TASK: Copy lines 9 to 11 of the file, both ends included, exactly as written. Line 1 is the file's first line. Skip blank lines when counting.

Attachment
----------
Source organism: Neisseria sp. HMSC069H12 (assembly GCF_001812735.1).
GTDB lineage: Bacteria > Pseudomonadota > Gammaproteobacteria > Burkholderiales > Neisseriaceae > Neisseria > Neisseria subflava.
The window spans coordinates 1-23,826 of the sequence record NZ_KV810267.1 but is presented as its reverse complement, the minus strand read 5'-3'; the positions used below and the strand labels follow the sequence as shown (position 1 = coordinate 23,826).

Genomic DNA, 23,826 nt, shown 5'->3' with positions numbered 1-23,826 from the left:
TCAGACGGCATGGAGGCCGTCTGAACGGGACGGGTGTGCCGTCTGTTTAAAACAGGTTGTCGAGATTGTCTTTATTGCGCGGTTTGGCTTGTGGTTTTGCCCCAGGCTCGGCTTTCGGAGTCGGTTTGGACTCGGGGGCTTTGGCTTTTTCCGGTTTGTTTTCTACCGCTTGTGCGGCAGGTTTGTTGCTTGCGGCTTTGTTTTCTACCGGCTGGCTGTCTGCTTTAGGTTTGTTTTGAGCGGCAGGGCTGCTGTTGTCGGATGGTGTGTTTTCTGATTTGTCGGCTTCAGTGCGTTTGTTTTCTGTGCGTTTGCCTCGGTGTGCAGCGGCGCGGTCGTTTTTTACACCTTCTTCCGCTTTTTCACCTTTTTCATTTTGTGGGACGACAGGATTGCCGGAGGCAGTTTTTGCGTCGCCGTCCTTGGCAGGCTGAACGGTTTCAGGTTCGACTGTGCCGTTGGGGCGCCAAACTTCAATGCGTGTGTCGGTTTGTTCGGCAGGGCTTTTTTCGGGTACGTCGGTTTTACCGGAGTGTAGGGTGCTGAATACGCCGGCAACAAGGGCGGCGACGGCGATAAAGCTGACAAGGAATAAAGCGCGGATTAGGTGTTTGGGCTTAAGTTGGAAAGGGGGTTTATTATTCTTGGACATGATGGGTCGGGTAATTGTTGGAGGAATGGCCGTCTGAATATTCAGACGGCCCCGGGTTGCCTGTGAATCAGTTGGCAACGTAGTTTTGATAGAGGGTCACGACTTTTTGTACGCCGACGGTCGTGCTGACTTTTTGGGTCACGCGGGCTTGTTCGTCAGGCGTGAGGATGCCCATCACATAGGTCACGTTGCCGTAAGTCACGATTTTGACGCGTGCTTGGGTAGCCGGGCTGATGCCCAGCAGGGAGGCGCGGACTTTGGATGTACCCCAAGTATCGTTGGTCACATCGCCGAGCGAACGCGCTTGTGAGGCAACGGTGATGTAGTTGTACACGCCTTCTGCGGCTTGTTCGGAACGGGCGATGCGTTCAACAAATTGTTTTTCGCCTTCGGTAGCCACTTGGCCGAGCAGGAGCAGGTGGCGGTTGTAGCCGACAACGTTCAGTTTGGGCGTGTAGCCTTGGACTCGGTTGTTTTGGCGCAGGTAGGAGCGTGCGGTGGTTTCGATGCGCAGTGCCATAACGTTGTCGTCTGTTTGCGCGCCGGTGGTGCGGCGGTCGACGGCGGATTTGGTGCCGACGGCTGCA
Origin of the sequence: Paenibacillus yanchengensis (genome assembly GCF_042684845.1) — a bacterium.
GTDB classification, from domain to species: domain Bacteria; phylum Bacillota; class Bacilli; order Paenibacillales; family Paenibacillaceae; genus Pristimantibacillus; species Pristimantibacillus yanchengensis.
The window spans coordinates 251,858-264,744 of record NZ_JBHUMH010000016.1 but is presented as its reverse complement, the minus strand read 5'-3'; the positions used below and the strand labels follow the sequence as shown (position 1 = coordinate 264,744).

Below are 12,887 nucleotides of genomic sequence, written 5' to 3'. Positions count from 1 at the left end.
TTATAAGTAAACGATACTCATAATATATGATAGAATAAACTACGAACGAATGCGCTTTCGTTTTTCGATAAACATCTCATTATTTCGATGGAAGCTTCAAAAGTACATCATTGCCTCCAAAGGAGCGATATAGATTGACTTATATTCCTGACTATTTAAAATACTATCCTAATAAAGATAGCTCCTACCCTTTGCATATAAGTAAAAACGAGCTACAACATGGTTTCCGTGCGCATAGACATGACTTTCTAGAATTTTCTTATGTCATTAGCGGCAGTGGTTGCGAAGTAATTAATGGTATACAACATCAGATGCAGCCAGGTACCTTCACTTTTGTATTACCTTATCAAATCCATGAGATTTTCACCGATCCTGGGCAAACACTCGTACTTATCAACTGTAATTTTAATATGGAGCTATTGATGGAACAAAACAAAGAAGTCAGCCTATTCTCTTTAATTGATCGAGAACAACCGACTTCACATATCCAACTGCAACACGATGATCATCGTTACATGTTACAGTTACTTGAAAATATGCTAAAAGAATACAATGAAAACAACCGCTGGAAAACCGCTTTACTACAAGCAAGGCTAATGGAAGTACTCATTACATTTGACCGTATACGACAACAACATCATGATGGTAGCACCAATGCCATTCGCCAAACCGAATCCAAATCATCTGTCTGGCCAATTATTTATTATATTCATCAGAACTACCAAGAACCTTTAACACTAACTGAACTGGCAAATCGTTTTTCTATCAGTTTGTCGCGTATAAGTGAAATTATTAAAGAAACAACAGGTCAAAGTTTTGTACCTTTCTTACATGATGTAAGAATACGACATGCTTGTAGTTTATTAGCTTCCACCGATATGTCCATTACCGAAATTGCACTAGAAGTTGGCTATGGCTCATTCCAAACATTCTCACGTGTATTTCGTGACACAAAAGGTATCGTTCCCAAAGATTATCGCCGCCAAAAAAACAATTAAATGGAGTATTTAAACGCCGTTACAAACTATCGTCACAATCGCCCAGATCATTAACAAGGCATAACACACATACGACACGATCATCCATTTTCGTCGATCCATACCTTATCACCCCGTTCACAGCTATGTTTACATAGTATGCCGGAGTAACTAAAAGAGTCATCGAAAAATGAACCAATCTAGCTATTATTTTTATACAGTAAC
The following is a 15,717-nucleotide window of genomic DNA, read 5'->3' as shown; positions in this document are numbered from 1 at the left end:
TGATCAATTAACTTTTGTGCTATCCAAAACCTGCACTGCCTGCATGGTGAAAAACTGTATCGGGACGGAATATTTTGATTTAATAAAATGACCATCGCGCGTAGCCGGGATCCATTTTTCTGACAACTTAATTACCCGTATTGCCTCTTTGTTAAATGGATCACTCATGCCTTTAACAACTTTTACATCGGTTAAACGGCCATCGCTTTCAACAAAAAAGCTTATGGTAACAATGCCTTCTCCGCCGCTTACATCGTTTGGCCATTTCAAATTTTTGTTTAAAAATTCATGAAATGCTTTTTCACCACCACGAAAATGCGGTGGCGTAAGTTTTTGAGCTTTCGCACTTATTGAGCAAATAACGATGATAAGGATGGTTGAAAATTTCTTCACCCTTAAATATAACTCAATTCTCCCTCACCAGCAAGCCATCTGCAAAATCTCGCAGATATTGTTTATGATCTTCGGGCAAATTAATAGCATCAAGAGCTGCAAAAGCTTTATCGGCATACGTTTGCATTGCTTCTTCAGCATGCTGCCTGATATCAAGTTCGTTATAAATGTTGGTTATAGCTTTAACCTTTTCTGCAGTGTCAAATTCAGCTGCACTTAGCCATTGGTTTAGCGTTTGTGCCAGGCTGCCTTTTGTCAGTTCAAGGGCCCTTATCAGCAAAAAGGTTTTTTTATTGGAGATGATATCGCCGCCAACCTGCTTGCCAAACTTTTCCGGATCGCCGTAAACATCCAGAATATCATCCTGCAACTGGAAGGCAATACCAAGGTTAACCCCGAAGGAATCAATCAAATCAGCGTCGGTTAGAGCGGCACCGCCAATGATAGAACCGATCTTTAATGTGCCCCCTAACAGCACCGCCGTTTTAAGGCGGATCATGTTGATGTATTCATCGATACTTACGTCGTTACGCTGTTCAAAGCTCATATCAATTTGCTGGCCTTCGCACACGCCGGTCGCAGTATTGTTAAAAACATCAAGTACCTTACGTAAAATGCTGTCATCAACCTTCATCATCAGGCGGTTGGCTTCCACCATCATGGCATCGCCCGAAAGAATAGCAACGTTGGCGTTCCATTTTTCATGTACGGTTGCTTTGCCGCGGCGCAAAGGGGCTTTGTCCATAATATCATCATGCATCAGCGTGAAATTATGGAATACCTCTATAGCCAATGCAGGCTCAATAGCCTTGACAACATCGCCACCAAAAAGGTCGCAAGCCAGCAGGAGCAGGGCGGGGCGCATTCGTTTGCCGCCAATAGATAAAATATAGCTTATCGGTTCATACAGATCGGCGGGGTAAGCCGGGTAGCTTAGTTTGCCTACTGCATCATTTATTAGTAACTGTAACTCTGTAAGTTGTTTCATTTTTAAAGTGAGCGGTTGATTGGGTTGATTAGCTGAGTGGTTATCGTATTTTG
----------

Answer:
Below are 12,887 nucleotides of genomic sequence, written 5' to 3'. Positions count from 1 at the left end.
TTATAAGTAAACGATACTCATAATATATGATAGAATAAACTACGAACGAATGCGCTTTCGTTTTTCGATAAACATCTCATTATTTCGATGGAAGCTTCAAAAGTACATCATTGCCTCCAAAGGAGCGATATAGATTGACTTATATTCCTGACTATTTAAAATACTATCCTAATAAAGATAGCTCCTACCCTTTGCATATAAGTAAAAACGAGCTACAACATGGTTTCCGTGCGCATAGACATGACTTTCTAGAATTTTCTTATGTCATTAGCGGCAGTGGTTGCGAAGTAATTAATGGTATACAACATCAGATGCAGCCAGGTACCTTCACTTTTGTATTACCTTATCAAATCCATGAGATTTTCACCGATCCTGGGCAAACACTCGTACTTATCAACTGTAATTTTAATATGGAGCTATTGATGGAACAAAACAAAGAAGTCAGCCTATTCTCTTTAATTGATCGAGAACAACCGACTTCACATATCCAACTGCAACACGATGATCATCGTTACATGTTACAGTTACTTGAAAATATGCTAAAAGAATACAATGAAAACAACCGCTGGAAAACCGCTTTACTACAAGCAAGGCTAATGGAAGTACTCATTACATTTGACCGTATACGACAACAACATCATGATGGTAGCACCAATGCCATTCGCCAAACCGAATCCAAATCATCTGTCTGGCCAATTATTTATTATATTCATCAGAACTACCAAGAACCTTTAACACTAACTGAACTGGCAAATCGTTTTTCTATCAGTTTGTCGCGTATAAGTGAAATTATTAAAGAAACAACAGGTCAAAGTTTTGTACCTTTCTTACATGATGTAAGAATACGACATGCTTGTAGTTTATTAGCTTCCACCGATATGTCCATTACCGAAATTGCACTAGAAGTTGGCTATGGCTCATTCCAAACATTCTCACGTGTATTTCGTGACACAAAAGGTATCGTTCCCAAAGATTATCGCCGCCAAAAAAACAATTAAATGGAGTATTTAAACGCCGTTACAAACTATCGTCACAATCGCCCAGATCATTAACAAGGCATAACACACATACGACACGATCATCCATTTTCGTCGATCCATACCTTATCACCCCGTTCACAGCTATGTTTACATAGTATGCCGGAGTAACTAAAAGAGTCATCGAAAAATGAACCAATCTAGCTATTATTTTTATACAGTAAC
The following is a 15,717-nucleotide window of genomic DNA, read 5'->3' as shown; positions in this document are numbered from 1 at the left end: